How bitcoin's price drop ultimately helps all cryptocurrencies
Bitcoin users who rely on the cryptocurrency primarily to gamble online are probably not all that concerned that it has lost more than half its value this year (2018).
But the drastic price drop has some investors concerned. Losing half the value of your portfolio in less than 12 months is enough to shake the confidence of even the most rock-solid market players.
The good news is that bitcoin's price drop ultimately helps all the other cryptocurrencies on the market. It will, in the end, prove to be a good thing if bitcoin investors just sit tight and ride it out. Perhaps they should take a break from investing and spend a little time playing MegaMoolah.com? There are a lot worse things they could do with their holdings than gamble.
Understanding how bitcoin's price drop helps its competitors requires a little bit of knowledge about investing. We are primarily interested in two things: market capitalization and what are known as mergers and acquisitions (M&As).
Since bitcoin is not considered legal tender in any country, it is treated as a security. In other words, it is a lot like stocks and bonds. As a security, people who track cryptocurrencies are interested in the amount of money currently invested in bitcoin. That total amount of money is known as 'market capitalization'.
Market capitalization is seen as an important indicator of company health. The more money behind an organization, the more favorably it is positioned to compete. This is as true for cryptocurrency as it is traditional businesses. And as far as crypto platforms go, bitcoin is the clear leader in market capitalization.
Mergers and Acquisitions (M&As)
The next term, M&As, refers to the process of companies growing by merging with or acquiring other companies. The M&A strategy is a normal part of the corporate world. Every year, hundreds of companies are involved in M&A transactions that the general public is completely unaware of.
The most important thing about M&As in the context of this discussion is the fact that cryptocurrency platforms are not immune from takeover. If you own bitcoin, you are an investor in the bitcoin platform. That small number of owners that own the most coins exert the most control over the platform. The best way for you to exert more control is to buy more coins.
Most of today's cryptocurrencies are propped up by investors. This is to say that wealthy individuals and corporations have bought into cryptocurrency platforms in hopes of making money off them. Thus, the platforms are open to mergers and acquisitions just as if they were corporations selling goods and services.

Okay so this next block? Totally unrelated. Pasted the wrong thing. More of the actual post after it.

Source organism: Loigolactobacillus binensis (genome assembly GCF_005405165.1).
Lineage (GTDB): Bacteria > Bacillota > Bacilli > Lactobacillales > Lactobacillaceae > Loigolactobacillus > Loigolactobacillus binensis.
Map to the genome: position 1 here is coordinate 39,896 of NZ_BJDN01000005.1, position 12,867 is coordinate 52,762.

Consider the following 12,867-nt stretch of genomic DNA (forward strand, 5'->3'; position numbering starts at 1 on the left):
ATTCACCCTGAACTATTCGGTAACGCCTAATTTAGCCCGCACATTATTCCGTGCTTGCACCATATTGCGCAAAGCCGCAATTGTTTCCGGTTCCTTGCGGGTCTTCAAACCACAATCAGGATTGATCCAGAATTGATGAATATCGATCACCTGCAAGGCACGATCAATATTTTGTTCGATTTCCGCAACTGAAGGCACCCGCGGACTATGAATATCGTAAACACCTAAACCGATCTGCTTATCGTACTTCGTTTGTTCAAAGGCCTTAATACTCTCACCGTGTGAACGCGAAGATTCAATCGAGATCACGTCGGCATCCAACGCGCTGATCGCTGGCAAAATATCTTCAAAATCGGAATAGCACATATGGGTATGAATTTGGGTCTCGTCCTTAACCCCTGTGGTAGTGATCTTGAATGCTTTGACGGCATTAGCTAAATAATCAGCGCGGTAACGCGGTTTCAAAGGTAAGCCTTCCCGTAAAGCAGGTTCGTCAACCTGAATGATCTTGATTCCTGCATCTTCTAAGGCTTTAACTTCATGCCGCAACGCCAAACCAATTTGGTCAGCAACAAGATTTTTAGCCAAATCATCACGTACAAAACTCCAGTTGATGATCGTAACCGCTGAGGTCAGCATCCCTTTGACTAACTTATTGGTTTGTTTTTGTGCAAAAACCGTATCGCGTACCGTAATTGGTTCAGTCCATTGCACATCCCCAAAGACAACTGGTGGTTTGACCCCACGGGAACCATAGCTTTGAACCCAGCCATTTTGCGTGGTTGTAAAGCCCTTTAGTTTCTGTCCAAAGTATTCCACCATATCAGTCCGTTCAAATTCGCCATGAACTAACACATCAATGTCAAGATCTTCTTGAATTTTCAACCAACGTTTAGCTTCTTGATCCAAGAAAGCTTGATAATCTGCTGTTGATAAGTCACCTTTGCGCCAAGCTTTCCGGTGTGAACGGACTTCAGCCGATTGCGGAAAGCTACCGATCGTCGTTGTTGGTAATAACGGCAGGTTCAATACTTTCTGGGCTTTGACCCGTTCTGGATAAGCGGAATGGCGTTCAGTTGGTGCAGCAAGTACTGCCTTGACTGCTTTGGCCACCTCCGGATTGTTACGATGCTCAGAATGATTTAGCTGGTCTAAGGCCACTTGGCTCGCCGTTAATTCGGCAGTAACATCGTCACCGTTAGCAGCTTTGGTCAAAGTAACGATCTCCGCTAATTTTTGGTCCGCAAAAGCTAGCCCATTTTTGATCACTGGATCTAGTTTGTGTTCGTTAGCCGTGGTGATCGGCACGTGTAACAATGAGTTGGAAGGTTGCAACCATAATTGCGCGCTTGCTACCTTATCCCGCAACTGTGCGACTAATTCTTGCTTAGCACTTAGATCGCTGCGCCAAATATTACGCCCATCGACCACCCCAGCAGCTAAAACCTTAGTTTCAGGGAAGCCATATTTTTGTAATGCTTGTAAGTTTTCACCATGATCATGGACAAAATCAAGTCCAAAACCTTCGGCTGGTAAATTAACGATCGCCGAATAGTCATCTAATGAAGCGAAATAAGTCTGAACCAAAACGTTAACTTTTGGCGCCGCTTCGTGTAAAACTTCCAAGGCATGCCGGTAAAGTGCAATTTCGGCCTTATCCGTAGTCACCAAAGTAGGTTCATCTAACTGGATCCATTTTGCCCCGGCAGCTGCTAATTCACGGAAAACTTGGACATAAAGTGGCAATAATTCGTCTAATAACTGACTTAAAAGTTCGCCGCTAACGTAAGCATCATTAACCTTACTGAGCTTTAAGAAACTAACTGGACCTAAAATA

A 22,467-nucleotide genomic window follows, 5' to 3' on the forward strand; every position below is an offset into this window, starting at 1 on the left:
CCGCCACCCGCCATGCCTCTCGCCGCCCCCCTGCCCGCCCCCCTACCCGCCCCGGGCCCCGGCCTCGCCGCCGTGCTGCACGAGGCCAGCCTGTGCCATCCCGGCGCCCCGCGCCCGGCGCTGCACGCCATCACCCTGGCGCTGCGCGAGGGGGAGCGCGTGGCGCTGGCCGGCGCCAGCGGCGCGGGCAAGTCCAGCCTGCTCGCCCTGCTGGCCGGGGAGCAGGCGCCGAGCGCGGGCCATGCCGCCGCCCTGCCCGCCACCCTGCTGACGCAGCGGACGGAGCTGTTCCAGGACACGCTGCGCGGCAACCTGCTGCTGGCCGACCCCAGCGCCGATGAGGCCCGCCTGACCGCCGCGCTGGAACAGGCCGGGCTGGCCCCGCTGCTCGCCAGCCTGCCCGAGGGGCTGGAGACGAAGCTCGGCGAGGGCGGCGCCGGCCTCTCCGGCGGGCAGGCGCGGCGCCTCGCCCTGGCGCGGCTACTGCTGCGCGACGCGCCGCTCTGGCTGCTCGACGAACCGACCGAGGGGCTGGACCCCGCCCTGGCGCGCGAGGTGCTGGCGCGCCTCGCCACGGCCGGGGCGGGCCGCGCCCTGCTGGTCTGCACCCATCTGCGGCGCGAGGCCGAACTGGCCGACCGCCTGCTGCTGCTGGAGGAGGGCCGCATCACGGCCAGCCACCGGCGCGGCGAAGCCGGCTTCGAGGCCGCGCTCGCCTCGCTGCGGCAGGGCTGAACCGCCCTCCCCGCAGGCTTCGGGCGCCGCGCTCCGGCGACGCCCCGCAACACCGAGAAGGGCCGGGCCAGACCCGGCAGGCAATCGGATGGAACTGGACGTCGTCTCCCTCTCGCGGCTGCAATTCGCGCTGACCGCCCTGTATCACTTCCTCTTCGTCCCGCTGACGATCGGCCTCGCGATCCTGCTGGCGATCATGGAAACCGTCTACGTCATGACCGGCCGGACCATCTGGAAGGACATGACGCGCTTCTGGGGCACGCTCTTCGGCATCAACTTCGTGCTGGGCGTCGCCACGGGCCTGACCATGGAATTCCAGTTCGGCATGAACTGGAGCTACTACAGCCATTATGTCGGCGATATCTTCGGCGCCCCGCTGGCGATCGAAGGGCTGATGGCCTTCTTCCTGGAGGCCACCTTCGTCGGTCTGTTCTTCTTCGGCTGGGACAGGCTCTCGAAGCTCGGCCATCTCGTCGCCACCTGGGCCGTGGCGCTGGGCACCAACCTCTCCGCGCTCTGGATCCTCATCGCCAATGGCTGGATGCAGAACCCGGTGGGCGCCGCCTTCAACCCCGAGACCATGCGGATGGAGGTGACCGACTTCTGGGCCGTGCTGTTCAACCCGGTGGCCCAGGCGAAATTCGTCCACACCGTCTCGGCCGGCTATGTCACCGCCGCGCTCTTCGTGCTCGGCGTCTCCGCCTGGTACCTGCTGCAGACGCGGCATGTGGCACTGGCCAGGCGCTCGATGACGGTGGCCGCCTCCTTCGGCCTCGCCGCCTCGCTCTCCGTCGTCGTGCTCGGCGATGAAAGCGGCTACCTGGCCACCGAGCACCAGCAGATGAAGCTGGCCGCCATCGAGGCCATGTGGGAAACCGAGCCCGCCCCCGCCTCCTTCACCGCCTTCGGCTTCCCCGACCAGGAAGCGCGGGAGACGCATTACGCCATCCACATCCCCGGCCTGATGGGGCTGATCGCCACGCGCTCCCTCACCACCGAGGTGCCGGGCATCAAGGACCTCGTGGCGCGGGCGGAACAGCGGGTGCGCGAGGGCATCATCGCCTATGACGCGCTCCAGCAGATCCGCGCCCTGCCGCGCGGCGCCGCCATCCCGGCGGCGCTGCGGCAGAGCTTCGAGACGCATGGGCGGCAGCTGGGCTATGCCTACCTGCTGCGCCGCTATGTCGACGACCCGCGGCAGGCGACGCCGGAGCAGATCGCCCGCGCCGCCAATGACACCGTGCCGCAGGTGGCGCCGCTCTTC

Market capitalization vs. value
We finally get to the point of talking about how bitcoin's price drop ultimately helps other cryptocurrencies. The explanation is found in an understanding of market capitalization versus value. You already know what market capitalization is; value refers to the actual cash value of a given asset. In the case of bitcoin, its value was listed at USD $6,382 at the time of this writing.
The market capitalization and value of any particular investment do not always run parallel. There are companies with high market capitalization and fairly low value. Conversely, there are companies with rather pricey stock but low market capitalization. So the relationship between the two is mostly unimportant - except when it comes to cryptocurrency.
Cryptocurrency is the exception to the rule for one simple reason: the value of most other cryptocurrencies rises and falls in relation to bitcoin's value. That might sound strange, but it's true. Even though crypto value is dependent on supply and demand - due to the limited number of coins available - holders of other cryptocurrencies tend to believe that the value of what they own depends on how well bitcoin is doing.
As the thinking goes, a drop in the price of bitcoin also reduces the value of other cryptocurrencies. This is because bitcoin is considered the standard on which other crypto platforms operate. When bitcoin goes up, others tend to follow. When bitcoin drops, so do other cryptos.
High market cap, low value
So, why does any of this matter? Remember that bitcoin has lost more than half its value this year. Other cryptocurrencies haven't lost as much, but they have still lost too. Curiously though, market capitalization has not been affected. Investors are still pouring money into cryptocurrency with the expectation that it will rebound.